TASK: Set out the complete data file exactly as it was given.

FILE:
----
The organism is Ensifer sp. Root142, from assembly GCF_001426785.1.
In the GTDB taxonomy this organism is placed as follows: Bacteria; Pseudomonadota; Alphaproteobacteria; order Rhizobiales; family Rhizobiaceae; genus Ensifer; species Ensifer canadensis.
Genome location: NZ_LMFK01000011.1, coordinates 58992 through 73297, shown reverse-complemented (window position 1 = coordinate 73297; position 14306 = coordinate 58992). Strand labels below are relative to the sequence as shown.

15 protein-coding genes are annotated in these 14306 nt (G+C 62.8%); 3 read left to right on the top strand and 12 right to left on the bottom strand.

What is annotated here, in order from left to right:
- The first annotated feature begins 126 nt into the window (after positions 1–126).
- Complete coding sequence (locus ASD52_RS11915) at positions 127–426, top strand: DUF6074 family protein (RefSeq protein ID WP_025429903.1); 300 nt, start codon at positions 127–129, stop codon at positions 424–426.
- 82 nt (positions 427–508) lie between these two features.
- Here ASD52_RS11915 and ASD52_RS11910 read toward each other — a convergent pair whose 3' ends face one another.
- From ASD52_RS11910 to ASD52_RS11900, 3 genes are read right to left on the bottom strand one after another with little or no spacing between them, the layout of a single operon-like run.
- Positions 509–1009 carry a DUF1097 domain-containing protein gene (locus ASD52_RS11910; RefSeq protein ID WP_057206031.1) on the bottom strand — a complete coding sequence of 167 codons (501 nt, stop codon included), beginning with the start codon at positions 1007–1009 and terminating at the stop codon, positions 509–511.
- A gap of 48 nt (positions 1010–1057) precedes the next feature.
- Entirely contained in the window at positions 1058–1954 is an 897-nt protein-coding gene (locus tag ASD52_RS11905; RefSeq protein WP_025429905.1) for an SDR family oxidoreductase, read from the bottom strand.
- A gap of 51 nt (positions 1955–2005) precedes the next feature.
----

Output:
The organism is Ensifer sp. Root142, from assembly GCF_001426785.1.
In the GTDB taxonomy this organism is placed as follows: Bacteria; Pseudomonadota; Alphaproteobacteria; order Rhizobiales; family Rhizobiaceae; genus Ensifer; species Ensifer canadensis.
Genome location: NZ_LMFK01000011.1, coordinates 58992 through 73297, shown reverse-complemented (window position 1 = coordinate 73297; position 14306 = coordinate 58992). Strand labels below are relative to the sequence as shown.

15 protein-coding genes are annotated in these 14306 nt (G+C 62.8%); 3 read left to right on the top strand and 12 right to left on the bottom strand.

What is annotated here, in order from left to right:
- The first annotated feature begins 126 nt into the window (after positions 1–126).
- Complete coding sequence (locus ASD52_RS11915) at positions 127–426, top strand: DUF6074 family protein (RefSeq protein ID WP_025429903.1); 300 nt, start codon at positions 127–129, stop codon at positions 424–426.
- 82 nt (positions 427–508) lie between these two features.
- Here ASD52_RS11915 and ASD52_RS11910 read toward each other — a convergent pair whose 3' ends face one another.
- From ASD52_RS11910 to ASD52_RS11900, 3 genes are read right to left on the bottom strand one after another with little or no spacing between them, the layout of a single operon-like run.
- Positions 509–1009 carry a DUF1097 domain-containing protein gene (locus ASD52_RS11910; RefSeq protein ID WP_057206031.1) on the bottom strand — a complete coding sequence of 167 codons (501 nt, stop codon included), beginning with the start codon at positions 1007–1009 and terminating at the stop codon, positions 509–511.
- A gap of 48 nt (positions 1010–1057) precedes the next feature.
- Entirely contained in the window at positions 1058–1954 is an 897-nt protein-coding gene (locus tag ASD52_RS11905; RefSeq protein WP_025429905.1) for an SDR family oxidoreductase, read from the bottom strand.
- A gap of 51 nt (positions 1955–2005) precedes the next feature.